Chances are you have seen and heard the vast amount of reports and research indicating that employee engagement is a critical component of retention, productivity, and the overall success of a company. As such, supervisors, managers, and CEO’s have been focused on ways to understand what employee engagement is and how to increase it in order to impact the culture, morale, and bottom line within their organization.
While these leaders work towards creating a workforce of highly engaged employees, I want us to talk about what you as an employee can do to recognize and improve your own level of engagement at work. Don’t get me wrong, I wholeheartedly believe the role of a leader is to help engage and create committed employees on their team; however I am also a big fan of choosing your own destiny and taking steps each day to become a survivor of your experiences, not a victim of them. You know…the whole “if life gives you lemons, make lemonade” mentality. So here is my spin. Feeling disengaged at work? Engage yourself.
Here are some steps to get you started.
1. Make a list of ways the mission and values of the company line up with your personal mission and goals in life.
I prefer to take a sheet of paper and draw a line down the middle. On the left side goes the company’s mission and value statements and on the right is a list of what I value or want to accomplish in life. Then I draw lines connecting the statements on each side to see how well they match up. Don’t know the mission of your company? Ask. The worst that can happen is your boss says “we don’t have one” and then you can ask if you can lead a committee to create one!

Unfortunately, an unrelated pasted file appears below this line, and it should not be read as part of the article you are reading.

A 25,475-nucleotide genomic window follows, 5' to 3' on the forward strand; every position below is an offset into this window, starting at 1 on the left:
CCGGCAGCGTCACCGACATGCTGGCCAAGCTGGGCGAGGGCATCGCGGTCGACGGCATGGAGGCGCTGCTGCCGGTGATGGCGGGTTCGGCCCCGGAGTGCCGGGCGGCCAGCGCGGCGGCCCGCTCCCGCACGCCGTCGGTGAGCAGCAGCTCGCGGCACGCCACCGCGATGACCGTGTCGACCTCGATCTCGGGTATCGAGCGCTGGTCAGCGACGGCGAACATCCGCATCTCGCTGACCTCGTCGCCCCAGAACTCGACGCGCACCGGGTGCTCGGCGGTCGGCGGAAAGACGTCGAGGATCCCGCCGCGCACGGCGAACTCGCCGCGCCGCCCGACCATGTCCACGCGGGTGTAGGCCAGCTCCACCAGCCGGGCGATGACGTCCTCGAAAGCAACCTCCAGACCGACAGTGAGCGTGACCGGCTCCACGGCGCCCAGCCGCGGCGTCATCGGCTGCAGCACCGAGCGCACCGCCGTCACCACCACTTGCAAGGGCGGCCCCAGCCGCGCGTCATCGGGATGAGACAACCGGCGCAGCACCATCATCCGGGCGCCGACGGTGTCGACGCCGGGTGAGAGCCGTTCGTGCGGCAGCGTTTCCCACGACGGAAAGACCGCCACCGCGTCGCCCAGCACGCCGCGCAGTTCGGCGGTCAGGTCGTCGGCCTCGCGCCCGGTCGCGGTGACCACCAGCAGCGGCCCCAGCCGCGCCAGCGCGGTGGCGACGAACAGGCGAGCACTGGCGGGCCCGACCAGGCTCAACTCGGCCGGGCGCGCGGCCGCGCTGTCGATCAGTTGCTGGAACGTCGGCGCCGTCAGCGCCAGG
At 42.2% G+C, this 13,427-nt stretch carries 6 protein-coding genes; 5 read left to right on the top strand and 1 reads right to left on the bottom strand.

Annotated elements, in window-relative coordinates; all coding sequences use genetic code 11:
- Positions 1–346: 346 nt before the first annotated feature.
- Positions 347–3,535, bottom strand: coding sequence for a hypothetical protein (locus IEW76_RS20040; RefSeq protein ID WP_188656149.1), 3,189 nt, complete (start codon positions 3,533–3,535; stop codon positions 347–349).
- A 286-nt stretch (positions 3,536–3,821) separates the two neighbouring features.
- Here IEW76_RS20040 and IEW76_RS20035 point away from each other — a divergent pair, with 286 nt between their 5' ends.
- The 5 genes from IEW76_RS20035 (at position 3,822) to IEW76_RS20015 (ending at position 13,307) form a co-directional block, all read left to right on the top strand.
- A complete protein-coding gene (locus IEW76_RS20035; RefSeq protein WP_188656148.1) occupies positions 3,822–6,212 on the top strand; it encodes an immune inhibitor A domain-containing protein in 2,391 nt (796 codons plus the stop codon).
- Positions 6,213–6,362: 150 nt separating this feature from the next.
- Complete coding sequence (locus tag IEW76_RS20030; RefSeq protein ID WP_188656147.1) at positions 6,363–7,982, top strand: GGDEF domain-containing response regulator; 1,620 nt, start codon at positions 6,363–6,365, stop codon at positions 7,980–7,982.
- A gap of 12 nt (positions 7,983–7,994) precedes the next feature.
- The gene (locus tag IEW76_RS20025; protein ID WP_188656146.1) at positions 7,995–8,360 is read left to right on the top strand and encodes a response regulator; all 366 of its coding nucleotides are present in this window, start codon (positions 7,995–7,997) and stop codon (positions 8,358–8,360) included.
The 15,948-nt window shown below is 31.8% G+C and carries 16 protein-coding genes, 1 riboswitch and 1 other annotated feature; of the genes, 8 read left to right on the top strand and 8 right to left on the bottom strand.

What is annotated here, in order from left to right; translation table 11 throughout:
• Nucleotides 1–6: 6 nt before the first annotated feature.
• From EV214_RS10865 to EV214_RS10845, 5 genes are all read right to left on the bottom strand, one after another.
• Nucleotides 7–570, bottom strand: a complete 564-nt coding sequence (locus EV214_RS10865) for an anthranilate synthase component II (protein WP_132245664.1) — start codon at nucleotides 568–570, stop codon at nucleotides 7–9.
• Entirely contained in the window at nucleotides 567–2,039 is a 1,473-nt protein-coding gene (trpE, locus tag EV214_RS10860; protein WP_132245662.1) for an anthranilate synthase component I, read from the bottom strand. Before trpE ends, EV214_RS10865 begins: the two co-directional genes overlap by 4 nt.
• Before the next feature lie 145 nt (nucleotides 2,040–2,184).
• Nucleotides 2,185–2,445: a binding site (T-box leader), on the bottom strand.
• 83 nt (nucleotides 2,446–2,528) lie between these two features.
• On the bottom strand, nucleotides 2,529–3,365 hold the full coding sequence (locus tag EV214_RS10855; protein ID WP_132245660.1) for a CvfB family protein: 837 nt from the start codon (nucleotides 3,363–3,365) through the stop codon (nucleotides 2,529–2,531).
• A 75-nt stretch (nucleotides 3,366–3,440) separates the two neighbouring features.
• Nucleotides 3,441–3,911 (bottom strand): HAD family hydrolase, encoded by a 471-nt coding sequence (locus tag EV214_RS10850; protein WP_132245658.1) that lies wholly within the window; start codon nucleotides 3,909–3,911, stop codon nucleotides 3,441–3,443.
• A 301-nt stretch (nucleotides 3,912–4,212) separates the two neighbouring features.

2. Each day, pinpoint one or two things you did that tie back to the mission/visions you identified in step one.
This exercise will help you feel connected to the bigger picture even if you had one of those days where it feels like all you did was play catch up and put out fires. Remember, a lot of the work you do each day will be uninspiring and yet very necessary to get the job done. It is okay to admit this. What is important is to recognize the many things you get done each day that DO tie back to the things that are most significant to you.
3. Ask for feedback from peers and managers.
Feel like you aren’t getting enough feedback or are unsure if you are making a difference? Asking your peers and managers to provide you with feedback will help you see how your actions and day to day activities are impacting the team. You might discover new strengths that you never knew you had, or ways to increase your impact and support on the team. Asking others for feedback will also help to create a culture in the office where more and more people discuss each others strengths and needs and conflicts get addressed quickly instead of growing into unmanageable problems.
4. Involve yourself in committees, projects, or after-work activities.
People commit themselves more when they are tied to and involved in something greater than what they are getting paid to do. When we volunteer our time, or agree to do something above and beyond our normal scope of work, it helps inspire creativity, vision, and excitement around our day to day work. You might find that you meet new people from other departments, or you get to know your coworkers on a different level and realize you have more in common than you thought.
So next time you find yourself wondering why you are feeling disconnected from your work, or questioning if you are truly impacting the team or company, don’t rush to the nearest job board and seek a career change. First, try making lemonade. Engage yourself by asking more questions, seeking feedback, and making new relationships. Doing so might be just what you need to feel reconnected and inspired at work.
What things have you done to re-engage yourself at work?
We would love to hear your ideas!
Comment below or share how you re-engage at work on our Facebook page.
We develop better leaders so they can build a better future. Contact Us to learn about leader development via our training, workshops and executive coaching.